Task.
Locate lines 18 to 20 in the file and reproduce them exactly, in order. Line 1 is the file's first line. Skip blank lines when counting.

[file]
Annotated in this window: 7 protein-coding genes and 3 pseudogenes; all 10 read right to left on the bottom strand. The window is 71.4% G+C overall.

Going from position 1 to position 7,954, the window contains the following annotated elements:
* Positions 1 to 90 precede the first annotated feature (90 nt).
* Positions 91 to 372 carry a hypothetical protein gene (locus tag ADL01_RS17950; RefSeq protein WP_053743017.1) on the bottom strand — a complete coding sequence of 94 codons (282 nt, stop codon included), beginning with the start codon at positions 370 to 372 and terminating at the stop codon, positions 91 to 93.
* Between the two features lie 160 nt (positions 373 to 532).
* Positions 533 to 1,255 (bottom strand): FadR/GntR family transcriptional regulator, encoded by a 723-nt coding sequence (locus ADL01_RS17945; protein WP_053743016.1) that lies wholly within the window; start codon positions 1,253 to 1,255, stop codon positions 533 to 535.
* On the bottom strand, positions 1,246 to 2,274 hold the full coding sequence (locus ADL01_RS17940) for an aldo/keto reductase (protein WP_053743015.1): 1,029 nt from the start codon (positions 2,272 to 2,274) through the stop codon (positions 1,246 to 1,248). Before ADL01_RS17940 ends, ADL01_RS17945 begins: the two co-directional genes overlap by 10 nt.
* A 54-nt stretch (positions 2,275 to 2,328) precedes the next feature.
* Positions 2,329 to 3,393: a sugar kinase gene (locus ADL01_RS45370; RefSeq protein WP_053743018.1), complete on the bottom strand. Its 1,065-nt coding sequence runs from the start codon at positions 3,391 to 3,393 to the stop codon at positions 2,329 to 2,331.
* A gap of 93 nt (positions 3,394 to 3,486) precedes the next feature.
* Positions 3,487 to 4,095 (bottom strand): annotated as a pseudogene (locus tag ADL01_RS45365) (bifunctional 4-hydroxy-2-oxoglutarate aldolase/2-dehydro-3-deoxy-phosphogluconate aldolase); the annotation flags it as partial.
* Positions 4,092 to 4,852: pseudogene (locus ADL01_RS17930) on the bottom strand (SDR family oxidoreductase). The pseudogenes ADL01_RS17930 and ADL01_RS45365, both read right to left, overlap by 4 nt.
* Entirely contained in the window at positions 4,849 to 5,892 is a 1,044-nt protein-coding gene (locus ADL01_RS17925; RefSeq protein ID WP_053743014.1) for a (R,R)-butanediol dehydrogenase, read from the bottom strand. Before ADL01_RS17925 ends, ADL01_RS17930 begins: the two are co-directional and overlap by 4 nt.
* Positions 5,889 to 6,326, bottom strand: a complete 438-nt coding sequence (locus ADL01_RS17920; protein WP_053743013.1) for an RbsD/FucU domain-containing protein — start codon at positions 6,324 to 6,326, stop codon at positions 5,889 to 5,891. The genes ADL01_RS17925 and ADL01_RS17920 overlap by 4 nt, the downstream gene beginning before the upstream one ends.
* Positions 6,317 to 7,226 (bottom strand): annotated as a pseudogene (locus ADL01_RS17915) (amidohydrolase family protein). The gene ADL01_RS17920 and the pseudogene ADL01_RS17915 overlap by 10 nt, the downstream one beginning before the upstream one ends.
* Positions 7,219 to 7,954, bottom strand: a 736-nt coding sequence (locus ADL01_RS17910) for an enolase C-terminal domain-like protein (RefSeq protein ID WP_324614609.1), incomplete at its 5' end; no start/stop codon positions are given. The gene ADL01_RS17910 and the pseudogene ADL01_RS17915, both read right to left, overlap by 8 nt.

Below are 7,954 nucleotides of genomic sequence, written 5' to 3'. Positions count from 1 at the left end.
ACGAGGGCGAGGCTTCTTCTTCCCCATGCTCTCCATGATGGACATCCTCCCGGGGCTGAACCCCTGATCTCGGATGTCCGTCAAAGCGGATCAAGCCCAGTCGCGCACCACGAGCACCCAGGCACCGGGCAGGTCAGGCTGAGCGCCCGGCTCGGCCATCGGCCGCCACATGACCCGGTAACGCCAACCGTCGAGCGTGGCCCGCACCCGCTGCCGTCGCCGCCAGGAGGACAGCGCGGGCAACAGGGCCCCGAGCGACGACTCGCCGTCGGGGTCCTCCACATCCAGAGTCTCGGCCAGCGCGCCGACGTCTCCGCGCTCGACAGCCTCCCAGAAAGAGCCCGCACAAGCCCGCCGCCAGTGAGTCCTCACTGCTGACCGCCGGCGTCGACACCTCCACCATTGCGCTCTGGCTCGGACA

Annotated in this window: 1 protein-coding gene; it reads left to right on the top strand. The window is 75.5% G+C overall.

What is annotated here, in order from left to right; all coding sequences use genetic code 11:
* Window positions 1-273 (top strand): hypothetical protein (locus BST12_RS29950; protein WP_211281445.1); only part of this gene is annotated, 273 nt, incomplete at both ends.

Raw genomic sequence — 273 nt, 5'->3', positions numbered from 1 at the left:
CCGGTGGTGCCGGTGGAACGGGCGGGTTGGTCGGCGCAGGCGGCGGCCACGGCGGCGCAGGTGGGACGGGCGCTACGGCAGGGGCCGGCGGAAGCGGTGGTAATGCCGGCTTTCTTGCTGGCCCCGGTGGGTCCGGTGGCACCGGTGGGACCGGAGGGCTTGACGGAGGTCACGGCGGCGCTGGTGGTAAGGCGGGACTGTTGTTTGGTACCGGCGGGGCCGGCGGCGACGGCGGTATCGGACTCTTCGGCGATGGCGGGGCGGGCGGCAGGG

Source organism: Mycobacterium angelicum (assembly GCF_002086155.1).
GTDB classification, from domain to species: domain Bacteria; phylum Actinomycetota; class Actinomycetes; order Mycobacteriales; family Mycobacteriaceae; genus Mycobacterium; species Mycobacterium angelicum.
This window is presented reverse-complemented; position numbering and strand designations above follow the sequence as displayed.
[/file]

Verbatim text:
ACGAGGGCGAGGCTTCTTCTTCCCCATGCTCTCCATGATGGACATCCTCCCGGGGCTGAACCCCTGATCTCGGATGTCCGTCAAAGCGGATCAAGCCCAGTCGCGCACCACGAGCACCCAGGCACCGGGCAGGTCAGGCTGAGCGCCCGGCTCGGCCATCGGCCGCCACATGACCCGGTAACGCCAACCGTCGAGCGTGGCCCGCACCCGCTGCCGTCGCCGCCAGGAGGACAGCGCGGGCAACAGGGCCCCGAGCGACGACTCGCCGTCGGGGTCCTCCACATCCAGAGTCTCGGCCAGCGCGCCGACGTCTCCGCGCTCGACAGCCTCCCAGAAAGAGCCCGCACAAGCCCGCCGCCAGTGAGTCCTCACTGCTGACCGCCGGCGTCGACACCTCCACCATTGCGCTCTGGCTCGGACA

Annotated in this window: 1 protein-coding gene; it reads left to right on the top strand. The window is 75.5% G+C overall.

What is annotated here, in order from left to right; all coding sequences use genetic code 11: